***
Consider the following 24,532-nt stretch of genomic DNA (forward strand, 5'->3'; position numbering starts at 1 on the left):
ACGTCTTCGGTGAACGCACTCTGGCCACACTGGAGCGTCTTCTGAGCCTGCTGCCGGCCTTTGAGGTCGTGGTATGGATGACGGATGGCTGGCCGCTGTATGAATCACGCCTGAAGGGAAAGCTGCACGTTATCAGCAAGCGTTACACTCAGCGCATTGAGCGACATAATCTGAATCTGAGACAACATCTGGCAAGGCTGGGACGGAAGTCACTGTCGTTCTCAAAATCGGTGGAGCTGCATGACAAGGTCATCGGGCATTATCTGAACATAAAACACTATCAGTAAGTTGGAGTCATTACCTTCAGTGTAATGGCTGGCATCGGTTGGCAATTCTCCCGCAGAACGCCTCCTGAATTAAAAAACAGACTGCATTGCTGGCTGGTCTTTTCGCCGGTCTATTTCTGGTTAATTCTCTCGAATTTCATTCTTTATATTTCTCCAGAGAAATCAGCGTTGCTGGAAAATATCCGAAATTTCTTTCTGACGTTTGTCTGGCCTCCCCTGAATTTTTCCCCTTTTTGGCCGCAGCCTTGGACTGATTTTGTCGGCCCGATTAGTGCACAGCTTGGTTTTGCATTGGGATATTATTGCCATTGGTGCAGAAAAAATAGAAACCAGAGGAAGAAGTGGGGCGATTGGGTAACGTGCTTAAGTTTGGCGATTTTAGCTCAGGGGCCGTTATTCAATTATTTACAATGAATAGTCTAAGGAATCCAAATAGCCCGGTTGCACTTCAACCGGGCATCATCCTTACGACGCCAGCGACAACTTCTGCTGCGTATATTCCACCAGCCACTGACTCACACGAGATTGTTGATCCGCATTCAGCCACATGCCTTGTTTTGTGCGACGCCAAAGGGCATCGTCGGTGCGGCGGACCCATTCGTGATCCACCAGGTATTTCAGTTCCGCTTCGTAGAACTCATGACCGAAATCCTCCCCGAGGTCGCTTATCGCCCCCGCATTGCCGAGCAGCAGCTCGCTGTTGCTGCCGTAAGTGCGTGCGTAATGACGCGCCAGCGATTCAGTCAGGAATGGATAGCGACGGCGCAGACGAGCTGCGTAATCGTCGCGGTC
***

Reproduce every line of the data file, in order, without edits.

Consider the following 24,532-nt stretch of genomic DNA (forward strand, 5'->3'; position numbering starts at 1 on the left):
ACGTCTTCGGTGAACGCACTCTGGCCACACTGGAGCGTCTTCTGAGCCTGCTGCCGGCCTTTGAGGTCGTGGTATGGATGACGGATGGCTGGCCGCTGTATGAATCACGCCTGAAGGGAAAGCTGCACGTTATCAGCAAGCGTTACACTCAGCGCATTGAGCGACATAATCTGAATCTGAGACAACATCTGGCAAGGCTGGGACGGAAGTCACTGTCGTTCTCAAAATCGGTGGAGCTGCATGACAAGGTCATCGGGCATTATCTGAACATAAAACACTATCAGTAAGTTGGAGTCATTACCTTCAGTGTAATGGCTGGCATCGGTTGGCAATTCTCCCGCAGAACGCCTCCTGAATTAAAAAACAGACTGCATTGCTGGCTGGTCTTTTCGCCGGTCTATTTCTGGTTAATTCTCTCGAATTTCATTCTTTATATTTCTCCAGAGAAATCAGCGTTGCTGGAAAATATCCGAAATTTCTTTCTGACGTTTGTCTGGCCTCCCCTGAATTTTTCCCCTTTTTGGCCGCAGCCTTGGACTGATTTTGTCGGCCCGATTAGTGCACAGCTTGGTTTTGCATTGGGATATTATTGCCATTGGTGCAGAAAAAATAGAAACCAGAGGAAGAAGTGGGGCGATTGGGTAACGTGCTTAAGTTTGGCGATTTTAGCTCAGGGGCCGTTATTCAATTATTTACAATGAATAGTCTAAGGAATCCAAATAGCCCGGTTGCACTTCAACCGGGCATCATCCTTACGACGCCAGCGACAACTTCTGCTGCGTATATTCCACCAGCCACTGACTCACACGAGATTGTTGATCCGCATTCAGCCACATGCCTTGTTTTGTGCGACGCCAAAGGGCATCGTCGGTGCGGCGGACCCATTCGTGATCCACCAGGTATTTCAGTTCCGCTTCGTAGAACTCATGACCGAAATCCTCCCCGAGGTCGCTTATCGCCCCCGCATTGCCGAGCAGCAGCTCGCTGTTGCTGCCGTAAGTGCGTGCGTAATGACGCGCCAGCGATTCAGTCAGGAATGGATAGCGACGGCGCAGACGAGCTGCGTAATCGTCGCGGTC